The wording of the press release to go with the album talks passionately about the need to represent “the more experimental side of drum & bass as opposed to the crash bang wallop which seems to be the only side… portrayed by the mainstream media today.” Do you feel that you’re still trying to leave Bad Company behind seven or eight years after you called it quits?

In some senses, yeah. It’s a part of my life, but there’s more to it than that. Drum & bass seems to have been chiselled down to just that, but there’s a whole other side to it, a subtlety and a musicality to it. I like the dancefloor side of things. But I’ve sort of got over the whole BC thing.

I’ve made no bones about the fact that I hated BC at the end, and I wanted out. The split was inevitable. The producer side of me, which I wanted to be, wasn’t coming through within the confines of BC. We got offered a couple of deals as Digital Nation, but it wasn’t right. We knew each of us wouldn’t be able to commit in a way that would make it work. Pendulum did what we wanted to as Digital Nation. So we sort of knocked on the door, but they just ran with it.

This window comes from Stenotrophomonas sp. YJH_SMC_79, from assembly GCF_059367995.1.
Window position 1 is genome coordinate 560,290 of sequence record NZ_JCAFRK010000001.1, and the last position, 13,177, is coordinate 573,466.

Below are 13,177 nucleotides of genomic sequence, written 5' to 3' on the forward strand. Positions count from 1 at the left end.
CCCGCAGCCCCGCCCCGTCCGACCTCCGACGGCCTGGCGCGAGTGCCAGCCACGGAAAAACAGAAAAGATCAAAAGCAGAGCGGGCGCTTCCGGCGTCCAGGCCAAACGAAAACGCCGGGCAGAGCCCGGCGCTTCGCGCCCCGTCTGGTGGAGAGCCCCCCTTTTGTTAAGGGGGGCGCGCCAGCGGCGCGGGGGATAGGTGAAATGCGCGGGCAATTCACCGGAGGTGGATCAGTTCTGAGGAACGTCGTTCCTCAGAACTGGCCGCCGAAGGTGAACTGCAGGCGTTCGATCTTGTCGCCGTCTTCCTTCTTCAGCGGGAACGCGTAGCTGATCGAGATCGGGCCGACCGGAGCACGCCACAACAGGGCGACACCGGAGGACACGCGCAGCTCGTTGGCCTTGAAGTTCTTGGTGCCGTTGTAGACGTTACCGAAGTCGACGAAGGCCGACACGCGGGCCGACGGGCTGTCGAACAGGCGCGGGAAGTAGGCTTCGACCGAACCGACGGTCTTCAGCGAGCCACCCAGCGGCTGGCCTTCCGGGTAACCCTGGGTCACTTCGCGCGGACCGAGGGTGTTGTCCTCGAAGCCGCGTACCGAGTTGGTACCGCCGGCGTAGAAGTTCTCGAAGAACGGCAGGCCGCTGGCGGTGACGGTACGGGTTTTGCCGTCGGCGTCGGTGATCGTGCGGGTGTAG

So forming Exit was your way of defining your own space?

I did it for selfish reasons. I wanted it to be my way, my art direction, my music – all the things I couldn’t do with BC. I liked the idea of the whole camp thing, but still being an individual within the camp. Full Cycle had it – the label, the whole crew but you could see the individuals as well – but for some reason it just didn’t work for us.